Road Trip Libraries…
Any road trip – be it brief or far ranging – is bound to present new Little Free Libraries to visit. On a recent Interstate voyage to the great state of Wyoming – state motto, “Equal Rights” – I was able to stop at two libraries tucked away in the least densely populated state in the lower 48.
Hidden in the western foothills of the beautiful Bighorn Mountains is the tiny town of Ten Sleep, Wyoming. Home to the Ten Sleep Mercantile and the annual NoWoodstock Music Festival, it’s regarded as one of the top concert and event venues in the state. It also hosts a Little Free Library adjacent to the Ten Sleep Museum, situated on US Highway 16, the town’s dusty main street. After we found a place to park, as home grown country music played in the background, my traveling companion and I inspected the sturdy wooden library, featuring an attractive metal roof. Enclosed behind a small glass door, I found plenty of the usual suspects from Stephanie Meyer and Jonathan Kellerman, to Patricia Cornwall and Sue Grafton. After a brief search, I selected Odd Hours (for a Dean Koontz fan back home) and placed The Fruit Hunters, Adam Leith Gollner’s food adventure book, inside.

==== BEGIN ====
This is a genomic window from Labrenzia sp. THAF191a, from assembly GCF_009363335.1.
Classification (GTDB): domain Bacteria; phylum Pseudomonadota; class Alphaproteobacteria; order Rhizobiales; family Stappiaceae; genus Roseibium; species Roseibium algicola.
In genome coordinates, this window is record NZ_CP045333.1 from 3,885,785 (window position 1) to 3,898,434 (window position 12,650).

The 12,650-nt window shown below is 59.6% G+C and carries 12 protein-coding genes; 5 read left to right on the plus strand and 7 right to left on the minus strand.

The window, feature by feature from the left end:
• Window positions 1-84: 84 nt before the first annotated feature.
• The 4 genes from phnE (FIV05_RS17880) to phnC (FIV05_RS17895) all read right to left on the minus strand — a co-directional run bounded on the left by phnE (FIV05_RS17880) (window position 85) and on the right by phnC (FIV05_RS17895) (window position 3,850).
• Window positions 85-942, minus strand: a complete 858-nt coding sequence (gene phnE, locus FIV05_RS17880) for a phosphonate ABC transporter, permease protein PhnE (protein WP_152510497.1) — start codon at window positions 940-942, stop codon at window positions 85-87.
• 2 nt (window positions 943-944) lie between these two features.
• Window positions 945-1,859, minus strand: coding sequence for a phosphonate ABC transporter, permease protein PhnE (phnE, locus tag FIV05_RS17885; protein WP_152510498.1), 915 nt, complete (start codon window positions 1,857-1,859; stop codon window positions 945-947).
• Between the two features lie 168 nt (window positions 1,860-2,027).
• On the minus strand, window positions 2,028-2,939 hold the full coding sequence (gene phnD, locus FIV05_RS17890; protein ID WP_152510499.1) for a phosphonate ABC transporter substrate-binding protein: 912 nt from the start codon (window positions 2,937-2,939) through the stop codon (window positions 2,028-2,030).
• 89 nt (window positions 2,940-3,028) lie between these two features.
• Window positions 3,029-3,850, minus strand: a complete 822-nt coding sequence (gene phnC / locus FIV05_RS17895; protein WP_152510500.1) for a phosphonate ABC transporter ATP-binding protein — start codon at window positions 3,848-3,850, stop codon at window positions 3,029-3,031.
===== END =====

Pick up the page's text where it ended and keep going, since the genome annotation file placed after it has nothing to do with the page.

With plenty of miles to go before the next Super 8 on our itinerary, we were back on the road in a moment or two, passing through the vast sugar beet fields of Worland on our way to Thermopolis, Wyoming, home to Hot Springs State Park. As we roamed the town that evening, the stench of sulfur heavy in the air, we used the handy on-line LFL map to find another library, just down the road from Thermopolis Middle School. Featuring unusual double-door architecture and sporting a coat of bright blue paint, this library is accompanied by inviting landscaping with pavers and an attractive cement bench, accented with some towering sunflowers and a cute honey bee flag. I looked inside, encountered a Clive Cussler, a Ralph Compton and a couple of James Lee Burkes, but decided on Marilynne Robinson’s Pulitzer winning novel Gilead. As the neighbor kids were riding their bikes in the diminishing light, I left behind A Supremely Bad Idea, a singularly insane travelogue by birding nut Luke Dempsey.
After a long day of adventures, we slowly wandered back to our motel room. Having completed our brief initial sampling of the Little Free Libraries of the American West, we slept well, with many miles ahead of us and countless libraries still out there.
photos by the author and his traveling companion